We talked about how young people this age want answers, want leaders, want direction, demand options and want to work with alternative solutions to today’s problems, and we know today’s supposed solutions will be problems of tomorrow.

Even questions about climate change, globalization, and where this CoV2 came from. Lab experiment gone bad? Intentional outbreak? These youth are smart.

Elaine DeWar

These kids want answers, and they want to rumble in the jungle, truly, with smart teachers willing to take risks, willing to lead.  Yet, we are in sniping times. We are in superficial thinking times. Black v. White times.

So where oh where do we go with teaching, and now, Charter Schools, and that is one messed up economic and education and investment model in most cases — Dissident Voice, Shawgi Tell!

He talked about getting farther away from urban centers, into red counties, red states, as a way to insulate himself from the inevitable. He is a Marxist, and that has been his huge disappointment — how the left has abandoned questioning authority, science, elites, agendas, mass media, propaganda, prevailing commercial interests, and more!

Of course, we could be dealing with Ayotzinapa, and the Mexican oligarchs and narcos and others hating these rural normal colleges where young people go to learn how to teach in order to teach youth and communities  how to stand up to the powers. Resistance. Worker rights. Land rights!

Mexico: Documentary looks at lives of 43 missing Ayotzinapa students — A documentary will premier this week at Mexico City’s Cineteca Nacional on the lives of the 43 missing Ayotzinapa students. Filmmaker Rafael Rangel says that the full-length documentary, “A Day in Ayotzinapa 43”, featuring first hand accounts of the events and interviews with classmates and family members of the disappeared students, aims to boost awareness of another reality of Mexico that often remains hidden from the broader public.

The petition, which already has more than 1,650 signatures, aims to ensure that the "truth prevails" and that respect is shown to the "memory of the fallen, the injured ... the parents, mothers, sons, daughters, wives, brothers, sisters, friends, colleagues, and for all those who were directly or indirectly affected by that tragic night." EFE/File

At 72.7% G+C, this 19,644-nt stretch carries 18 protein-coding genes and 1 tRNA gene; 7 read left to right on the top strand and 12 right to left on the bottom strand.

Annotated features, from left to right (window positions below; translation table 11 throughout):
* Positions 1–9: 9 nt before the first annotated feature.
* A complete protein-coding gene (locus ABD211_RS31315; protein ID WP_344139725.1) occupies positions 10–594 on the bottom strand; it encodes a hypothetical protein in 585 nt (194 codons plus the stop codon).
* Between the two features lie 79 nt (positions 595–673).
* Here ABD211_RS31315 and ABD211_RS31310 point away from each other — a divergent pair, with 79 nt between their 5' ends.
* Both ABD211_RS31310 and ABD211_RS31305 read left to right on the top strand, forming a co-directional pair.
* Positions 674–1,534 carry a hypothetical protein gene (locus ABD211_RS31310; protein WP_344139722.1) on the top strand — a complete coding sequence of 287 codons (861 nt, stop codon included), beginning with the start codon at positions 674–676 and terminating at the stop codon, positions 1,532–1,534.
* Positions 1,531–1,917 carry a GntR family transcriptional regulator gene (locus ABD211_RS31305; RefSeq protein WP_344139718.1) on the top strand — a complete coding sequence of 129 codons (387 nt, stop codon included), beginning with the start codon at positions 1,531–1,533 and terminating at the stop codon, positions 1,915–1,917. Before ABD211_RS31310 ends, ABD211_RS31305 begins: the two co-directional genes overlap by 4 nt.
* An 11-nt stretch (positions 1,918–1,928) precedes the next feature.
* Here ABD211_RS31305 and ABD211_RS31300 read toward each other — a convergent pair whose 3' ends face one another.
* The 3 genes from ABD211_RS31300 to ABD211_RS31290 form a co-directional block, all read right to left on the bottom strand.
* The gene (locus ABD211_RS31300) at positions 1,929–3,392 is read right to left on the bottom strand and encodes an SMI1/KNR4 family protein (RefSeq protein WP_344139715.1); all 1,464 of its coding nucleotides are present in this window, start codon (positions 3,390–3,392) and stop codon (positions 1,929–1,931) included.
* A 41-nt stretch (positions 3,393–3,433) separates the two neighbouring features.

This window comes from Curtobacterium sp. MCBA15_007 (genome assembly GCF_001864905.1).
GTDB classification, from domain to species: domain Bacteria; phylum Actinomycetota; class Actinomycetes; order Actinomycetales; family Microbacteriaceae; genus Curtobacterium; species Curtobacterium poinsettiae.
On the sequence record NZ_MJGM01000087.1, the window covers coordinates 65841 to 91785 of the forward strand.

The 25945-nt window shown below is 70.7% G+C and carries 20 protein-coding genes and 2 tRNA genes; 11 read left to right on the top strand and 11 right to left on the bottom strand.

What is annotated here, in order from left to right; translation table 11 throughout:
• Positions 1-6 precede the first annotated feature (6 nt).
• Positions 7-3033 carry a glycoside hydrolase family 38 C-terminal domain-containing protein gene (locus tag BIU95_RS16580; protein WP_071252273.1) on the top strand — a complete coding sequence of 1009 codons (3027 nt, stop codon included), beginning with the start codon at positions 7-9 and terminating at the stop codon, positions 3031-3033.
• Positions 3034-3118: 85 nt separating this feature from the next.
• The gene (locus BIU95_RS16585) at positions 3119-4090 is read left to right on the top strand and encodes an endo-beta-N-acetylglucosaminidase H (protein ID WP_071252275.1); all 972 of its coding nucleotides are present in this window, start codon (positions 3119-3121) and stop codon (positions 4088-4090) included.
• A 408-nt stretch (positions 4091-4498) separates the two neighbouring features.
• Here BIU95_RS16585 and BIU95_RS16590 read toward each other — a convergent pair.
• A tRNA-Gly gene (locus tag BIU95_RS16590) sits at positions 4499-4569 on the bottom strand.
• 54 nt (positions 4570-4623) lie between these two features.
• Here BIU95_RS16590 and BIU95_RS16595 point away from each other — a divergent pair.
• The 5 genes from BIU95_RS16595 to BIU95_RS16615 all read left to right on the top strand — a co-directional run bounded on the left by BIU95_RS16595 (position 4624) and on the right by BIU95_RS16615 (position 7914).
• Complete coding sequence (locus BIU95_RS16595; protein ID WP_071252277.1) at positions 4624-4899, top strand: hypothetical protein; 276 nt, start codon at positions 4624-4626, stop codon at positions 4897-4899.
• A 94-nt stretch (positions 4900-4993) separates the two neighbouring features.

So it goes — we can always find other people’s realities much more dramatically harsh than our own. And, teachers get these shots for other things, and, well, there is so much swirling around about how the bat virus got to this highly infectious state, who had the blood and feces of people who got infected almost a decade ago, who was funding the gain of function research. So so much, here, rightly set straight into a world of skepticism.

But, all of them in on it — the vaccination paranoia is real, and the stories, well, we are in a time of shut down, zero critical thinking, echo chambers, and this is a military propaganda campaign.

How many more shots are we to take now that we are in this Virus World?

Here, Sonia Shah, who I interviewed several times in person in Spokane on the stage and in my radio studio. We are talking January 2020. This is a time capsule moment, since so much has changed in two years:

The number of coronavirus cases has overtaken that of the 2003 SARS epidemic. Officials and scientists are racing to track the path of the virus and develop a vaccine. Twenty-two countries have reported finding people sickened with the virus. The WHO has announced a “public health emergency of international concern.”

We’re in a relatively new era of infectious disease outbreak, said prominent science journalist Sonia Shah. Diseases are sequenced faster and tracked more accurately than ever before – but they also arise more frequently, as humankind and nature collide often and with greater intensity.

Shah knows her way around infectious disease outbreaks – along with the public health, epidemiology, and social consequences surrounding them. She’s the author of the 2010 book The Fever: How Malaria Has Ruled Humankind for 500,000 Years, along with 2016’s Pandemic: Tracking Contagions from Cholera to Ebola and Beyond.